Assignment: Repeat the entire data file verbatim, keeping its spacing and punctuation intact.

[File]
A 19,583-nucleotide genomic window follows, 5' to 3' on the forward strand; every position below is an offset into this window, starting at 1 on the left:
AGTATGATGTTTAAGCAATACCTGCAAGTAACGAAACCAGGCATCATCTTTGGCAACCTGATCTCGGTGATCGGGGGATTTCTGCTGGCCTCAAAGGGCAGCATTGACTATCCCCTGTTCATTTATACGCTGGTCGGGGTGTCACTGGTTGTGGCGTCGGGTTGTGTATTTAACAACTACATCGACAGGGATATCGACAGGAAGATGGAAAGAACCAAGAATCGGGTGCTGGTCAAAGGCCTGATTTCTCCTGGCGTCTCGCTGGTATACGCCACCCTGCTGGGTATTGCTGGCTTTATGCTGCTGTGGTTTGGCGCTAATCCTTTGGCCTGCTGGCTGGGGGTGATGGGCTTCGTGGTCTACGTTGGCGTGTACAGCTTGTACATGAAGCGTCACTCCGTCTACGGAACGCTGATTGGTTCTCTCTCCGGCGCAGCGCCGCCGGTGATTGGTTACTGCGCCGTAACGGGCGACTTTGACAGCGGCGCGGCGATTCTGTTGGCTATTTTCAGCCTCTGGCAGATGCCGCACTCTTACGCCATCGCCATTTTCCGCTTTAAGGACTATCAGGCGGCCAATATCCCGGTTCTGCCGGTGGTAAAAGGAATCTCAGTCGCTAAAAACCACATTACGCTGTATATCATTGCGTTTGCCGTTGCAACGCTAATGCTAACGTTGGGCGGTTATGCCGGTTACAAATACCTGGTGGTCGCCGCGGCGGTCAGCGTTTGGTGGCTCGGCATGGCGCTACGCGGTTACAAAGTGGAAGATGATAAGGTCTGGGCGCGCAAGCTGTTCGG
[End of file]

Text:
A 19,583-nucleotide genomic window follows, 5' to 3' on the forward strand; every position below is an offset into this window, starting at 1 on the left:
AGTATGATGTTTAAGCAATACCTGCAAGTAACGAAACCAGGCATCATCTTTGGCAACCTGATCTCGGTGATCGGGGGATTTCTGCTGGCCTCAAAGGGCAGCATTGACTATCCCCTGTTCATTTATACGCTGGTCGGGGTGTCACTGGTTGTGGCGTCGGGTTGTGTATTTAACAACTACATCGACAGGGATATCGACAGGAAGATGGAAAGAACCAAGAATCGGGTGCTGGTCAAAGGCCTGATTTCTCCTGGCGTCTCGCTGGTATACGCCACCCTGCTGGGTATTGCTGGCTTTATGCTGCTGTGGTTTGGCGCTAATCCTTTGGCCTGCTGGCTGGGGGTGATGGGCTTCGTGGTCTACGTTGGCGTGTACAGCTTGTACATGAAGCGTCACTCCGTCTACGGAACGCTGATTGGTTCTCTCTCCGGCGCAGCGCCGCCGGTGATTGGTTACTGCGCCGTAACGGGCGACTTTGACAGCGGCGCGGCGATTCTGTTGGCTATTTTCAGCCTCTGGCAGATGCCGCACTCTTACGCCATCGCCATTTTCCGCTTTAAGGACTATCAGGCGGCCAATATCCCGGTTCTGCCGGTGGTAAAAGGAATCTCAGTCGCTAAAAACCACATTACGCTGTATATCATTGCGTTTGCCGTTGCAACGCTAATGCTAACGTTGGGCGGTTATGCCGGTTACAAATACCTGGTGGTCGCCGCGGCGGTCAGCGTTTGGTGGCTCGGCATGGCGCTACGCGGTTACAAAGTGGAAGATGATAAGGTCTGGGCGCGCAAGCTGTTCGG